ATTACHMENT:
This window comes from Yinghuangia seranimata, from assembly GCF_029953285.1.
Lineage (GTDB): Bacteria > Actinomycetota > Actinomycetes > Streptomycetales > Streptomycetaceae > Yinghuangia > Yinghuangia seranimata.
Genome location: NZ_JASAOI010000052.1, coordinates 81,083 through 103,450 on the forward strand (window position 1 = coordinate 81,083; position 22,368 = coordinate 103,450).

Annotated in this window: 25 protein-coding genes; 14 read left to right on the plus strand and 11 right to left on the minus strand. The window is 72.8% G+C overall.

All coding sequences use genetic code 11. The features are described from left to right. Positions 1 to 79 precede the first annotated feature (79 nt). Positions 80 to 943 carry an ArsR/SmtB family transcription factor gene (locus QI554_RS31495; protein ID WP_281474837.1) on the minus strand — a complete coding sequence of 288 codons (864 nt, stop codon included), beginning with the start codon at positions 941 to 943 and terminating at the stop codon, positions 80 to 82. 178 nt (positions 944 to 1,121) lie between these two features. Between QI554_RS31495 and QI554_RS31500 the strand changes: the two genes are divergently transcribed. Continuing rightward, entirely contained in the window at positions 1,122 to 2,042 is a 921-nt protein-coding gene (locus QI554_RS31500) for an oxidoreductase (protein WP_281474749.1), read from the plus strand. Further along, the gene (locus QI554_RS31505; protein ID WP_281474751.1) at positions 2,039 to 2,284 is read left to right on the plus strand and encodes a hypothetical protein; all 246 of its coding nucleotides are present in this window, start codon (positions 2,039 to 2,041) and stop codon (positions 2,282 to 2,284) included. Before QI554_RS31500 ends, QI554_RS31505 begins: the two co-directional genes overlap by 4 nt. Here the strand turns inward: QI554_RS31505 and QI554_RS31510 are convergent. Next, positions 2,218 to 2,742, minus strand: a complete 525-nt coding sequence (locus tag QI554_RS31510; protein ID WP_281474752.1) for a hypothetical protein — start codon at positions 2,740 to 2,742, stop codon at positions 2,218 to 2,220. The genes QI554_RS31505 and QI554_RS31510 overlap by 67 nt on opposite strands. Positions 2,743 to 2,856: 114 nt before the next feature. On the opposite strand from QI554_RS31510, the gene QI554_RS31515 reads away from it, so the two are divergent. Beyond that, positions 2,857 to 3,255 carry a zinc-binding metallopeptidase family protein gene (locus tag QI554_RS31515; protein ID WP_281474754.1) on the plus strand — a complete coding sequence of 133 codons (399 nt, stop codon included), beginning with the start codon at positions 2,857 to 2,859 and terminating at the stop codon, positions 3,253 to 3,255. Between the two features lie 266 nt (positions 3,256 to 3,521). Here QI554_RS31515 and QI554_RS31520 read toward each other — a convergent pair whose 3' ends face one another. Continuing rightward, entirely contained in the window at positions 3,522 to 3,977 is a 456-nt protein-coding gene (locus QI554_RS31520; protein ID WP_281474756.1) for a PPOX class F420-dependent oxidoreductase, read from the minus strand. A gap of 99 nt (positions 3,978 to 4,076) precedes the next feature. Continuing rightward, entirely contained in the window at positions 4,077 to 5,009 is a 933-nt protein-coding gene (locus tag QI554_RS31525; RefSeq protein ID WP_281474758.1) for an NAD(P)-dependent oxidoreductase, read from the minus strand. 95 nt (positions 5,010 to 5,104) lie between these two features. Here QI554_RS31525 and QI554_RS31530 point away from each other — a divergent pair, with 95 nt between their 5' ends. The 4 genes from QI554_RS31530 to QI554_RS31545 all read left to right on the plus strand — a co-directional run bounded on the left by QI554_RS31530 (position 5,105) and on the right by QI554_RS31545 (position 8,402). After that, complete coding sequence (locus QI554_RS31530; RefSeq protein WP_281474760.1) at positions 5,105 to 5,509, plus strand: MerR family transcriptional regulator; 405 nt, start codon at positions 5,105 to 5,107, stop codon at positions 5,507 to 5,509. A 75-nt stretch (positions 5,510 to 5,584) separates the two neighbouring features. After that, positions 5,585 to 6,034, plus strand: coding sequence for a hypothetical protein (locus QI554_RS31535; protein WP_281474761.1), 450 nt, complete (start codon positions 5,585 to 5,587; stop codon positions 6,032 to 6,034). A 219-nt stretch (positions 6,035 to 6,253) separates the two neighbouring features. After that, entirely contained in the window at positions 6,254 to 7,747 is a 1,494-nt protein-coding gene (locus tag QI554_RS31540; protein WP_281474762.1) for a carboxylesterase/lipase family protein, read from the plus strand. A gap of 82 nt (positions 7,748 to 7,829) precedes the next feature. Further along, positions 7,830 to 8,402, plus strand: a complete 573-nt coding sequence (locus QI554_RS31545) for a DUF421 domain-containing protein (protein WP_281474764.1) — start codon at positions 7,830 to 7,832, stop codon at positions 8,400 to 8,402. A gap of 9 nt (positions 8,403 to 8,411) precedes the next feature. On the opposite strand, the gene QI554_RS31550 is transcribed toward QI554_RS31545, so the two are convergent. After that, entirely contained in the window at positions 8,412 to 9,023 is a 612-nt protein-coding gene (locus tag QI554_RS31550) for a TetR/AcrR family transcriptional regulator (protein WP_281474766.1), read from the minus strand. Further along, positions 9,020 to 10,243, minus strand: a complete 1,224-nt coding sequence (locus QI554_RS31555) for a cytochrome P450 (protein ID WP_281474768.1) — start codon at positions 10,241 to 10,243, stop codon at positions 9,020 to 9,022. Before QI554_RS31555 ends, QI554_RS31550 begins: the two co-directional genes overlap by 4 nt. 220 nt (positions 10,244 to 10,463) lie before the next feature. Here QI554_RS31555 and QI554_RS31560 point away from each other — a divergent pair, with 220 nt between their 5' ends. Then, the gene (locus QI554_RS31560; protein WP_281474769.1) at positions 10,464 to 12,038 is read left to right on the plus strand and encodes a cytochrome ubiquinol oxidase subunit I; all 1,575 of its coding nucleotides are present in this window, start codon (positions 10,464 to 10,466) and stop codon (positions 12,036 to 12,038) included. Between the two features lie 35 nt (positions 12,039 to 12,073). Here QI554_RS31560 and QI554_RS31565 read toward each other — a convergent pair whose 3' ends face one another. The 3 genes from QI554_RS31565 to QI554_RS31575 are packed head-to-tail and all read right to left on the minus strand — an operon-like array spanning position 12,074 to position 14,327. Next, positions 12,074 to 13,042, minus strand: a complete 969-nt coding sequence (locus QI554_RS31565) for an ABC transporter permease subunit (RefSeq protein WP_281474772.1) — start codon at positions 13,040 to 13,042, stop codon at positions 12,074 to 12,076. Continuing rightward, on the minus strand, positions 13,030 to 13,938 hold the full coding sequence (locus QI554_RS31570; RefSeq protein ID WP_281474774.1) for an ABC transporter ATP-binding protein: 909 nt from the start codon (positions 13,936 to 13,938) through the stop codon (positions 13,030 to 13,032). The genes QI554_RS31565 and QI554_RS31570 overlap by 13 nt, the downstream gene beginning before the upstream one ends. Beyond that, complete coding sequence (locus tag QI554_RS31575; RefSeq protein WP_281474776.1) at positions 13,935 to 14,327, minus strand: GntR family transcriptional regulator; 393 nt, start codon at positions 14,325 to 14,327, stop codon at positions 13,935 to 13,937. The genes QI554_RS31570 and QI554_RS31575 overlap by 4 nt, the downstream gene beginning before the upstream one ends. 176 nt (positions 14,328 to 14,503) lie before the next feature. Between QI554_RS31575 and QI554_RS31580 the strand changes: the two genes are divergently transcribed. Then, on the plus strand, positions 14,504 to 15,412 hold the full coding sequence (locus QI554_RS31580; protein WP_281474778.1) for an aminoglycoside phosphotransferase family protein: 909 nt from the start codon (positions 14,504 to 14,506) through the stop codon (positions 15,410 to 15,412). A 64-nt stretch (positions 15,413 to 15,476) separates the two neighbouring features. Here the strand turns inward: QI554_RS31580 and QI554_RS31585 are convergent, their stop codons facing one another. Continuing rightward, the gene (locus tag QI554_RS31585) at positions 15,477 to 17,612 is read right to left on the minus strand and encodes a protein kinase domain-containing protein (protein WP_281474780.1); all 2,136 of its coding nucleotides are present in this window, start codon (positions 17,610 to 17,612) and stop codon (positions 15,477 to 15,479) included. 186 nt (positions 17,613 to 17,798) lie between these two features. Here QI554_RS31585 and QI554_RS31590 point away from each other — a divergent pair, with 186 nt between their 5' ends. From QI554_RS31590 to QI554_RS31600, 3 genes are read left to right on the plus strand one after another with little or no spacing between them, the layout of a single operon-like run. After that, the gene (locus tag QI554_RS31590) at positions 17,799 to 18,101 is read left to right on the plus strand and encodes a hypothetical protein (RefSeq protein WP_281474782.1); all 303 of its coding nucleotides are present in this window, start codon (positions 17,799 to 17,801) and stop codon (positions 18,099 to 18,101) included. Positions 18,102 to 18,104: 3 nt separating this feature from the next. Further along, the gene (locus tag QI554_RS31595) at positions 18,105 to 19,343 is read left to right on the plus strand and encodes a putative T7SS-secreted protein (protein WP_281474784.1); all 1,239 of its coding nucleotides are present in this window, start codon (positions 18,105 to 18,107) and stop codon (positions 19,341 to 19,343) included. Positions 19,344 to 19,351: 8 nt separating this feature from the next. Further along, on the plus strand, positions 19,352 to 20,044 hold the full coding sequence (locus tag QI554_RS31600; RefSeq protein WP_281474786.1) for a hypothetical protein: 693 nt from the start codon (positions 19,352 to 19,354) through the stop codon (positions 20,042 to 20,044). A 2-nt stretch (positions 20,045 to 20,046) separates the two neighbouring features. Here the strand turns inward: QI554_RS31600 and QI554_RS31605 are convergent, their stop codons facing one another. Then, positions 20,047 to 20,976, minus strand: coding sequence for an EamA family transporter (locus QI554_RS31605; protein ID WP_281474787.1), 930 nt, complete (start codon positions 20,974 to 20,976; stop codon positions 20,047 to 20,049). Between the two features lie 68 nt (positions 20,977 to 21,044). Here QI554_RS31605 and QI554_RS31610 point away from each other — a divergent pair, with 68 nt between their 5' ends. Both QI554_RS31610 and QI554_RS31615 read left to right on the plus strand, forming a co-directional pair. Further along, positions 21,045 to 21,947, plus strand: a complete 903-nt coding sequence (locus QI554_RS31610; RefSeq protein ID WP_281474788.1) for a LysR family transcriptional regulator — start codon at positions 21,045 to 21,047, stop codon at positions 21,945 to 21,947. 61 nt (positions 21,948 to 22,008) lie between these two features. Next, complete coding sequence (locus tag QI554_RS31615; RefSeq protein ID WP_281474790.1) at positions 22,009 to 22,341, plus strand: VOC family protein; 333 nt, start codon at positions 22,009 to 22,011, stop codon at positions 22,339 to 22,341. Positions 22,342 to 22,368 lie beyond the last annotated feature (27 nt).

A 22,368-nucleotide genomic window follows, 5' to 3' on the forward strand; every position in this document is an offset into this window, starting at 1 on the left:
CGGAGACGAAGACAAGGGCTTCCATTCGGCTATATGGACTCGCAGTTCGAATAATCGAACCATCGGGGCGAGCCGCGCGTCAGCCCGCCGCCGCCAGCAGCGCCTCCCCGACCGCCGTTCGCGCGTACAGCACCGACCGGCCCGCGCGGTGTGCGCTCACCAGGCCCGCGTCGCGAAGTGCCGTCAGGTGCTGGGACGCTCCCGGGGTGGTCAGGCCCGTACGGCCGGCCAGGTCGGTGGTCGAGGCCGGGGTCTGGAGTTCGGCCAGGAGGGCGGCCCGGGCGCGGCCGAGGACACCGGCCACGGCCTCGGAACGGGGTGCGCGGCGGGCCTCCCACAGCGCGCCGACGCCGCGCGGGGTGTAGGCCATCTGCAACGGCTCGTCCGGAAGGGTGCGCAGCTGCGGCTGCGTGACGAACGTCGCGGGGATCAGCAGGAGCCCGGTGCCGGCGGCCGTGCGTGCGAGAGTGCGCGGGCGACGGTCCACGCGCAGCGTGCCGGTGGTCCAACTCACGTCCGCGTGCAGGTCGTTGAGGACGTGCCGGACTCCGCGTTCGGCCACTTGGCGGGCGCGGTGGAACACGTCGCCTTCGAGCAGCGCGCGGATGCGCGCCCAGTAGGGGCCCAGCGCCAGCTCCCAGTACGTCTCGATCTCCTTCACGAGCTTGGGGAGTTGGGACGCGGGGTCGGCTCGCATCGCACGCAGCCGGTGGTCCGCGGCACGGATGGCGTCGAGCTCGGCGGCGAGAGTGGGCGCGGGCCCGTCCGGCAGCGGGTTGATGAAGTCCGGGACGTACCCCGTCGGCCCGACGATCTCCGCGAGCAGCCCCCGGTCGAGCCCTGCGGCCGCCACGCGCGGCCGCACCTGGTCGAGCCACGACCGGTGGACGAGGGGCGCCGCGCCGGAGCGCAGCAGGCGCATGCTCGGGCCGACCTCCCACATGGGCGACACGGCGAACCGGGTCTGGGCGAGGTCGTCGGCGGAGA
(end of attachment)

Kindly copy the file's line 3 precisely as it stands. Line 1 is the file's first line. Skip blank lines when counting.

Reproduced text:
Genome location: NZ_JASAOI010000052.1, coordinates 81,083 through 103,450 on the forward strand (window position 1 = coordinate 81,083; position 22,368 = coordinate 103,450).